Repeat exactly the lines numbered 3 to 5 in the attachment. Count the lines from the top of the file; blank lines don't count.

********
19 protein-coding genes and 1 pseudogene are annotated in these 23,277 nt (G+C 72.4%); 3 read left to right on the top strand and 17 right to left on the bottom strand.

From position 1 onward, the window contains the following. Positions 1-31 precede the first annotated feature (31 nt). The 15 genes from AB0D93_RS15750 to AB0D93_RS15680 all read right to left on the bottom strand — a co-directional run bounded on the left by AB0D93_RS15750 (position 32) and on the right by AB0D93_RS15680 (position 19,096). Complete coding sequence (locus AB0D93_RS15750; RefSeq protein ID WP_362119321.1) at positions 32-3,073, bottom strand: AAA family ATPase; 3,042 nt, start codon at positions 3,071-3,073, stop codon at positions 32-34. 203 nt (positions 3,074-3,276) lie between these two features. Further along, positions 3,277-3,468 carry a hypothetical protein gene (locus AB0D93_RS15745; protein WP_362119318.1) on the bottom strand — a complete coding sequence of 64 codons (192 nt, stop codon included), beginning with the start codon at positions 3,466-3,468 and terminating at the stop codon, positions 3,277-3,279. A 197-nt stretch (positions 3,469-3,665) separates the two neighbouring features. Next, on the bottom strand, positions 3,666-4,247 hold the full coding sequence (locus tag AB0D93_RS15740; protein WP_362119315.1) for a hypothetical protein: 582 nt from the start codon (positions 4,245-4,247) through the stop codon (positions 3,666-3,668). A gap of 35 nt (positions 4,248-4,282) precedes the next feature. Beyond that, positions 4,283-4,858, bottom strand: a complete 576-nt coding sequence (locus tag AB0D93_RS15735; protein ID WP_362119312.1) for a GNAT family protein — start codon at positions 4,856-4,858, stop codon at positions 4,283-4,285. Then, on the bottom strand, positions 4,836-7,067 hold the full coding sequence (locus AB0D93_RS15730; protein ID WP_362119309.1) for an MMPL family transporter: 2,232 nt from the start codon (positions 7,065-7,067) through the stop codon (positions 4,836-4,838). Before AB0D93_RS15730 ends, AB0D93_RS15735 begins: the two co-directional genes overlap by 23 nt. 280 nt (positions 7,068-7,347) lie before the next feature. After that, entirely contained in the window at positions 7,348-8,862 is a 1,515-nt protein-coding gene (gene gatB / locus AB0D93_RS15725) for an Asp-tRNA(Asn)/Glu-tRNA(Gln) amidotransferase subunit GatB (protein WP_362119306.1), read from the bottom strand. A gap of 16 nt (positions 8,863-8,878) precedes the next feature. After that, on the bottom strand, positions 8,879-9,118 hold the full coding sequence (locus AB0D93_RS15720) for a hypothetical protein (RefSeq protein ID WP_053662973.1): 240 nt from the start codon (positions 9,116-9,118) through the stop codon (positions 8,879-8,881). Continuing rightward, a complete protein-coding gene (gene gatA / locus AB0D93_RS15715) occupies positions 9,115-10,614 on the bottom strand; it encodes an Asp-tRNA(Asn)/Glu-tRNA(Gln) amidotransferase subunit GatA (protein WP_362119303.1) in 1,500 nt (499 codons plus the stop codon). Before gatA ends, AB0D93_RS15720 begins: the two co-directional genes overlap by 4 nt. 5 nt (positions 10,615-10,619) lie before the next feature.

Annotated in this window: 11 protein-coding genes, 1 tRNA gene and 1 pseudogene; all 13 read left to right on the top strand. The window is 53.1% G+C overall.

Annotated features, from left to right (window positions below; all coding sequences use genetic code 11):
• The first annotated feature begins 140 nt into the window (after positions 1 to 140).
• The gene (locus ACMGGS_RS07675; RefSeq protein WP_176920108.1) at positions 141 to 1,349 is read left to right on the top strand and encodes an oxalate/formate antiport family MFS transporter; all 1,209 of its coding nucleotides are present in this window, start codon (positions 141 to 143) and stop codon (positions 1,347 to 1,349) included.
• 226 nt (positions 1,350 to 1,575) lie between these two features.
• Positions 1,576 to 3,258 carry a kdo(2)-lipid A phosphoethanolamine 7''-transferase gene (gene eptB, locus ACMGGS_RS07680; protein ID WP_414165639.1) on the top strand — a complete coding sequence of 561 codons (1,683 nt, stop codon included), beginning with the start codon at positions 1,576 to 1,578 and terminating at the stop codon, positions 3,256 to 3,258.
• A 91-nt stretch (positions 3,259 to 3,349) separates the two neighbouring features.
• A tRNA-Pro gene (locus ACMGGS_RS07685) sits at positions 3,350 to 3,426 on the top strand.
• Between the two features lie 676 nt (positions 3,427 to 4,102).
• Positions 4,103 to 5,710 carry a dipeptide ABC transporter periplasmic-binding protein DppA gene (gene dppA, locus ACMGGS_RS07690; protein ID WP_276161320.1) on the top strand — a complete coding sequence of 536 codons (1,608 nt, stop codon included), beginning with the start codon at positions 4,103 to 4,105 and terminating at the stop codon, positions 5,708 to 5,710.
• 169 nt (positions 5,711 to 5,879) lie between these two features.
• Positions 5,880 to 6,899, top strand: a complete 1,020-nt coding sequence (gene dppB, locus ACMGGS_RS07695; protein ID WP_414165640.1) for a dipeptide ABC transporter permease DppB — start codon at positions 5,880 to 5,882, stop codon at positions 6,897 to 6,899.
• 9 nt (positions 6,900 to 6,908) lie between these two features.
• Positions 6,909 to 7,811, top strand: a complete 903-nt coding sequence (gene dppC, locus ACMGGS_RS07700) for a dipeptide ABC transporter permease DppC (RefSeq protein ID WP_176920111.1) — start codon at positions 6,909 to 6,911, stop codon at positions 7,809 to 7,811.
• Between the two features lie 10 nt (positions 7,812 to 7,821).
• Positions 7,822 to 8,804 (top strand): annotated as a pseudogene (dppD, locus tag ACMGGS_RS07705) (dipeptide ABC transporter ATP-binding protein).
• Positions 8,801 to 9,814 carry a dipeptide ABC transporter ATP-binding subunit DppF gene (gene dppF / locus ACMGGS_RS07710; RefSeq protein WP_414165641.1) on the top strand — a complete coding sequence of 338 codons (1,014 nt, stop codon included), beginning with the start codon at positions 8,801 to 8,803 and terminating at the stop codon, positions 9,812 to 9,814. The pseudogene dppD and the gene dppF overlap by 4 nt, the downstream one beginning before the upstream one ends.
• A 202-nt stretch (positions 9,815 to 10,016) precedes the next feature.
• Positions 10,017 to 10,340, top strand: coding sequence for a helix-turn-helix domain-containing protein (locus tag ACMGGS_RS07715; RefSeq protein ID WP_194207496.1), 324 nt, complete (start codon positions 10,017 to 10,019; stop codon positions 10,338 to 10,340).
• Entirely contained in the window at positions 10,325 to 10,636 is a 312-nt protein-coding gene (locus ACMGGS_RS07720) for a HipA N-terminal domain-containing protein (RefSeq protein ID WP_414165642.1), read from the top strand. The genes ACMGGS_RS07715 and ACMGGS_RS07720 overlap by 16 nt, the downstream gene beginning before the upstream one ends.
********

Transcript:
Annotated in this window: 11 protein-coding genes, 1 tRNA gene and 1 pseudogene; all 13 read left to right on the top strand. The window is 53.1% G+C overall.

Annotated features, from left to right (window positions below; all coding sequences use genetic code 11):
• The first annotated feature begins 140 nt into the window (after positions 1 to 140).